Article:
In the third part of CarbonCopy’s series on the finalised Article 6, which refers to the carbon market, we evaluate the viability of Overall Mitigation in Global Emissions (OMGE), a concept that aims to move markets ahead of the zero-sum offsetting game to make real emission cuts. The question is, how far will the currently agreed floor of 2% take us?
Is emissions offsetting a zero-sum game or does it translate into actual emission cuts? This has been the main concern with Article 6. With previous carbon market regimes, greenhouse gas reductions in one region were canceled out by continued pollution elsewhere. In the end, the only change seen was the geography of these emissions.
The Paris Agreement did address this issue partly by agreeing to cancel some percentage of overall traded Internationally Transferred Mitigation Outcomes (ITMOs) from the carbon market. The text referred to this as Overall Mitigation in Global Emissions (OMGE), as part of Article 6.4.
But this became one of the most contentious topics while finalising Article 6 at COP26. One of the demands was for OMGE to also be applied to Article 6.2, which deals in bilateral trading options, along with Article 6.4. However, it was finally decided that 2% of traded ITMOs would be mandatorily cancelled under Article 6.4 to achieve OMGE.
The demand to cancel traded emission units from both Article 6.4 and 6.2 was put forward by groups such as AOSIS. They argued that applying this cancellation solely under Article 6.4 would create an imbalance that could skew the market. The demand of automatic cancellation under both mechanisms was opposed by developed countries saying that this is a sort of a tax that would limit the level of trade and impede the benefits of Article 6.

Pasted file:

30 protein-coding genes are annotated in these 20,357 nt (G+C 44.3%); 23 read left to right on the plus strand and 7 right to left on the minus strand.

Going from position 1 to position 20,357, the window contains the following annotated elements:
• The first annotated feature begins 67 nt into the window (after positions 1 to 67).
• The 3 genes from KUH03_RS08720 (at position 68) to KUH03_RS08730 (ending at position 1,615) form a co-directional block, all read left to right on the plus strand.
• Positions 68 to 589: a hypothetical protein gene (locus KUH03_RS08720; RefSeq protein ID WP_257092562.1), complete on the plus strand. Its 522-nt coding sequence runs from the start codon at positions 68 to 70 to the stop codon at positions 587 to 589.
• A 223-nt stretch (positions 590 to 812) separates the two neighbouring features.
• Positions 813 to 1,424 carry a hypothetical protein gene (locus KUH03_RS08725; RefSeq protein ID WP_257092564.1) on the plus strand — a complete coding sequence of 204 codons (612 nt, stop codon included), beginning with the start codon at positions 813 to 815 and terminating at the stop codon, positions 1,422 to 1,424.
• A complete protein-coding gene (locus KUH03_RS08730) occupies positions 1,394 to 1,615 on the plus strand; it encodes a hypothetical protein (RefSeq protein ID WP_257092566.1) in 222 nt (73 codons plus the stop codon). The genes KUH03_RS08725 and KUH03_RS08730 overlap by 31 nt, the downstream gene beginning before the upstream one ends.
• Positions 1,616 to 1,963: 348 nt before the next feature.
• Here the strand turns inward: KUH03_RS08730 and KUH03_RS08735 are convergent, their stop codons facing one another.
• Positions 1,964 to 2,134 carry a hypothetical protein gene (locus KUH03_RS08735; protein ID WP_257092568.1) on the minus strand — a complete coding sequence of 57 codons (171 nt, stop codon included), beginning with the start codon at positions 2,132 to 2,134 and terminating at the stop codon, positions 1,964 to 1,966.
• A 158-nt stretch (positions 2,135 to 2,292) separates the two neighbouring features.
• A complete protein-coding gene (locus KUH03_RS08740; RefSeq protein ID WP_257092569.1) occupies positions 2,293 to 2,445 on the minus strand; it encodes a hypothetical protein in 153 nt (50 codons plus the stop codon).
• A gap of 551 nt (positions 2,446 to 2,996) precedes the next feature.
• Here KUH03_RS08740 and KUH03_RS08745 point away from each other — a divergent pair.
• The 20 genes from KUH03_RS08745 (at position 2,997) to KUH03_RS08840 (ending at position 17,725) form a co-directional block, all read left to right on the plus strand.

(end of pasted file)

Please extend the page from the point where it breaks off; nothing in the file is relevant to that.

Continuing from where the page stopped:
In the final decision for Article 6.2, parties are only “strongly encouraged” to cancel a portion of traded offsets to support overall mitigation against the mandatory 2% cancellation of traded ITMOs under Article 6.4.
“This mandatory cancellation under Article 6.4 has been done in the name of environmental integrity. This was strictly not called for, but has been agreed by way of compromise,” Rajni Ranjan Rashmi, former principal negotiator for India at the UN climate change negotiations and ex-special secretary in the MoEFCC told CarbonCopy.
Some experts, however, believe that the portion decided for cancellation is not enough. “This [2% mandatory cancellation] remains too low to contribute meaningfully to reducing emissions overall. Moreover, bilateral trades of emission reductions and removals brokered under Article 6.2 still unacceptably remain exempt from a mandatory partial cancellation,” said a release by Carbon Market Watch. By and large, international carbon markets will be used to shift pollution from one place to another, it said, hoping that the structure of OMGE, which is now in place, can be used to increase the rate in a future review of the rules.
Increasing the rate of cancellation in the future, however, would not be acceptable for developing countries unless their counterparts from the developed world up the ante.
“According to the current decision, total emission reductions that will be cancelled under Article 6.4 now stand at 7%. Going beyond this number will need some serious financial commitment from developed countries,” said Chirag Gajjar, head-subnational climate action, World Resources Institute, India, a global think-tank.
“If Article 6.2 cannot finance the Adaptation Fund at the rate same as (the provisions of)Article 6.4, which is a 5% cancellation, then increasing the rate for OMGE would be a challenge,” Gajjar said.
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